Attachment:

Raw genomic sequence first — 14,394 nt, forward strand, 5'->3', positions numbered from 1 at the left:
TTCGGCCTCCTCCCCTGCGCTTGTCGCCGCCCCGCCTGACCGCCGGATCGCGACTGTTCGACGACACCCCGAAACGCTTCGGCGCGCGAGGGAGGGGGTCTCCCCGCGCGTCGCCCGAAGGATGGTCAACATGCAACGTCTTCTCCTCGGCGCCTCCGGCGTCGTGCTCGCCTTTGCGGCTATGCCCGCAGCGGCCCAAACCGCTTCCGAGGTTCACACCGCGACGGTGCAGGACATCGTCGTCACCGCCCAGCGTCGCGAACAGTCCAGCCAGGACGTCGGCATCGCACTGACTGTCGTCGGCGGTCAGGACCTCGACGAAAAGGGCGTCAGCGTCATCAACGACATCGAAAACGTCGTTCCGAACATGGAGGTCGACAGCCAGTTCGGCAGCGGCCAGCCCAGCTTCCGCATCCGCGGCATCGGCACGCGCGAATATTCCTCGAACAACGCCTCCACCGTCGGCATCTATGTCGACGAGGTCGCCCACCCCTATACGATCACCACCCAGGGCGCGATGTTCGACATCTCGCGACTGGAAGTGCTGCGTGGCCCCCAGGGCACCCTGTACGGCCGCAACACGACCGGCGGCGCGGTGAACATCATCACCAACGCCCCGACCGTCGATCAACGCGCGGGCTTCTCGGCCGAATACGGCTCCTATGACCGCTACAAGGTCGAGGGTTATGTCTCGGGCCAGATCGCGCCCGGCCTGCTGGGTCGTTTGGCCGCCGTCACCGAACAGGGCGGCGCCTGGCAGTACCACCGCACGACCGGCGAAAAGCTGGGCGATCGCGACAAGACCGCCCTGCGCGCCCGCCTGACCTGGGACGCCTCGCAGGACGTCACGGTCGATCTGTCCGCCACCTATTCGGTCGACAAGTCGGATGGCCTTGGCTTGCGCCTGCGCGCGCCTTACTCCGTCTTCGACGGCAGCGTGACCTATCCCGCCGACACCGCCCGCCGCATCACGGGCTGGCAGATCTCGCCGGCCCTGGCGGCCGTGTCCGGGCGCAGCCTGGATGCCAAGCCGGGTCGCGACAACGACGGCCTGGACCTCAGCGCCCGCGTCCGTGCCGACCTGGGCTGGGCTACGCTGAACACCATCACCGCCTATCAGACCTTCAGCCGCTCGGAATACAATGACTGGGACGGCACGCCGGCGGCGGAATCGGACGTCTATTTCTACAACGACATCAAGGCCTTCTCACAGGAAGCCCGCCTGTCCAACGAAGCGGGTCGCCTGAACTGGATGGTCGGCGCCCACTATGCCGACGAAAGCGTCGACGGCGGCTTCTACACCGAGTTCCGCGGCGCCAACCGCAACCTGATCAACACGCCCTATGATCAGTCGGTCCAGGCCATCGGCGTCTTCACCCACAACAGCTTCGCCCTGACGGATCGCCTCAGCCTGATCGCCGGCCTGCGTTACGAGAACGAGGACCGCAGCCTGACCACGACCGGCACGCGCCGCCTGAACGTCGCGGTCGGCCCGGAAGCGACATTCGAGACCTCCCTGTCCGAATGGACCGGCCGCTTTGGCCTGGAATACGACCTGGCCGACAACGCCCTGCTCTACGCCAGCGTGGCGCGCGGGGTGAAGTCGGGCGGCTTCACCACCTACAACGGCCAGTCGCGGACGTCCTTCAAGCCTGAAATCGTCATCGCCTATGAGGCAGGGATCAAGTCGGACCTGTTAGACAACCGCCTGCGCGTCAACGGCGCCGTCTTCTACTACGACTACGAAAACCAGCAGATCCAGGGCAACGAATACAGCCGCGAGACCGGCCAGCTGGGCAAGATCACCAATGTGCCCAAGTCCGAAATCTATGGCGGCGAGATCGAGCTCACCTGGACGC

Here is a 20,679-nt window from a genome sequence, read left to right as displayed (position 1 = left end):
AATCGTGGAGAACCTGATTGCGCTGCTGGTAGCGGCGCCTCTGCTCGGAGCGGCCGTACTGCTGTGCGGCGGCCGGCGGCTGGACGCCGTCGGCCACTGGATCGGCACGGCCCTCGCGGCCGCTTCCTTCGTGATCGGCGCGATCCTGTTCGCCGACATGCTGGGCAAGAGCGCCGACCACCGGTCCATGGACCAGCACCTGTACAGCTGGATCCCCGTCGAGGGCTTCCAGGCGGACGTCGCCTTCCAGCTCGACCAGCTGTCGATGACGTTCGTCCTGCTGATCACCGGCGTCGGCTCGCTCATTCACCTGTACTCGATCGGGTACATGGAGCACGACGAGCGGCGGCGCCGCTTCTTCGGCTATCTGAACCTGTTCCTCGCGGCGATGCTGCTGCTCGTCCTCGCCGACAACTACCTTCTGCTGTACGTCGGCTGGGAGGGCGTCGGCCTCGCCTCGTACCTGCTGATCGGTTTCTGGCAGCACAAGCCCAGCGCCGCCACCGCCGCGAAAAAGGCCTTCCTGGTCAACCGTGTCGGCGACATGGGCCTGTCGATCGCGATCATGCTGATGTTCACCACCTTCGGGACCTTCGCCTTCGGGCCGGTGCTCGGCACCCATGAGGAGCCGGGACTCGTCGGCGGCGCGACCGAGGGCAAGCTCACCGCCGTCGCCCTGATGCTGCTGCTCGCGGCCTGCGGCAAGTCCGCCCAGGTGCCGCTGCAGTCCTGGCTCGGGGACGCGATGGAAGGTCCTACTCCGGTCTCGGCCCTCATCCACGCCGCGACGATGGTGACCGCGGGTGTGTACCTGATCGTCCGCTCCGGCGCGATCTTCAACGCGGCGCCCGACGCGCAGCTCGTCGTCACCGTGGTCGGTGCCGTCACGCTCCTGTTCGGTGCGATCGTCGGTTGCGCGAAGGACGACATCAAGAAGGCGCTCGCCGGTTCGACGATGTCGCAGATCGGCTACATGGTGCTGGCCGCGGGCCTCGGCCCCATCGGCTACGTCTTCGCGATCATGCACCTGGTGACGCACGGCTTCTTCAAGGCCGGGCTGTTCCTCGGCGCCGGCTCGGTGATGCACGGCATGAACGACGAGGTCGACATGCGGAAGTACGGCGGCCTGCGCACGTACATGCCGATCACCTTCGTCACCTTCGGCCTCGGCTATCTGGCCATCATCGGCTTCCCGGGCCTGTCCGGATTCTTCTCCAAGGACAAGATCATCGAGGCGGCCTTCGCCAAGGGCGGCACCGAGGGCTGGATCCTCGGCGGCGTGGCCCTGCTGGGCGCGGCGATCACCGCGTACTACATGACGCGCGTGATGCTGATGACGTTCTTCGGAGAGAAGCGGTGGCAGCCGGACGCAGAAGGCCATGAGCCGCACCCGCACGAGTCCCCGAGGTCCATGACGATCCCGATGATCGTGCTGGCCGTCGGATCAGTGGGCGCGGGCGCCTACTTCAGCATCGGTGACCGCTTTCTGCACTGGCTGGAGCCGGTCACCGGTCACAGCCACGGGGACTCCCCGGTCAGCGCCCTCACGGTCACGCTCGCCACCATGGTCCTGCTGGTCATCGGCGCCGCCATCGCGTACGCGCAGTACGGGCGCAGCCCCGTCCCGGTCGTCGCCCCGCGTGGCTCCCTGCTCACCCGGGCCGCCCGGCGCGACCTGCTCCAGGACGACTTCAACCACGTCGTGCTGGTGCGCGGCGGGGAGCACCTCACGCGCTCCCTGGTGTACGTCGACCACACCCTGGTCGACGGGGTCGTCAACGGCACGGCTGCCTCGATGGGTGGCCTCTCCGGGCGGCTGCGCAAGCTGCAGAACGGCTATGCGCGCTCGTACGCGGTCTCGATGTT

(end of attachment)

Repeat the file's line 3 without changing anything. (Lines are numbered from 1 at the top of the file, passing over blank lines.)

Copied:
Here is a 20,679-nt window from a genome sequence, read left to right as displayed (position 1 = left end):